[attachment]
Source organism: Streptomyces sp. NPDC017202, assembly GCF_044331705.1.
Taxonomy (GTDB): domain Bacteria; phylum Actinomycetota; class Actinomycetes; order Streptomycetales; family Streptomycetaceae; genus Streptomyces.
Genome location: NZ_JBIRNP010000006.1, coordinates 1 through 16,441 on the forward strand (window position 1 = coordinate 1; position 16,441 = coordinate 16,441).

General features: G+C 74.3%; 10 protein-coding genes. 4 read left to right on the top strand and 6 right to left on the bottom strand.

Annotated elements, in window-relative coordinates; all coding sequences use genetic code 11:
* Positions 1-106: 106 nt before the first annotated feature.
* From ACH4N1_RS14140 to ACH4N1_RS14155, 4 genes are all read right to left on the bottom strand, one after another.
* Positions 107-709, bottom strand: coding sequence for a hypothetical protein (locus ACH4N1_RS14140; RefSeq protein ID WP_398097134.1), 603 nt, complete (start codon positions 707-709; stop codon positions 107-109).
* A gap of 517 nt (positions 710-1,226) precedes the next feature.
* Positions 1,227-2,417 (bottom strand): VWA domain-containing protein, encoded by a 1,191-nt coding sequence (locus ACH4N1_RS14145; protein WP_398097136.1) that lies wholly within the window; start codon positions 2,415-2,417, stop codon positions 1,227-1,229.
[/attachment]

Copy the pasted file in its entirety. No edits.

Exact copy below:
Source organism: Streptomyces sp. NPDC017202, assembly GCF_044331705.1.
Taxonomy (GTDB): domain Bacteria; phylum Actinomycetota; class Actinomycetes; order Streptomycetales; family Streptomycetaceae; genus Streptomyces.
Genome location: NZ_JBIRNP010000006.1, coordinates 1 through 16,441 on the forward strand (window position 1 = coordinate 1; position 16,441 = coordinate 16,441).

General features: G+C 74.3%; 10 protein-coding genes. 4 read left to right on the top strand and 6 right to left on the bottom strand.

Annotated elements, in window-relative coordinates; all coding sequences use genetic code 11:
* Positions 1-106: 106 nt before the first annotated feature.
* From ACH4N1_RS14140 to ACH4N1_RS14155, 4 genes are all read right to left on the bottom strand, one after another.
* Positions 107-709, bottom strand: coding sequence for a hypothetical protein (locus ACH4N1_RS14140; RefSeq protein ID WP_398097134.1), 603 nt, complete (start codon positions 707-709; stop codon positions 107-109).
* A gap of 517 nt (positions 710-1,226) precedes the next feature.
* Positions 1,227-2,417 (bottom strand): VWA domain-containing protein, encoded by a 1,191-nt coding sequence (locus ACH4N1_RS14145; protein WP_398097136.1) that lies wholly within the window; start codon positions 2,415-2,417, stop codon positions 1,227-1,229.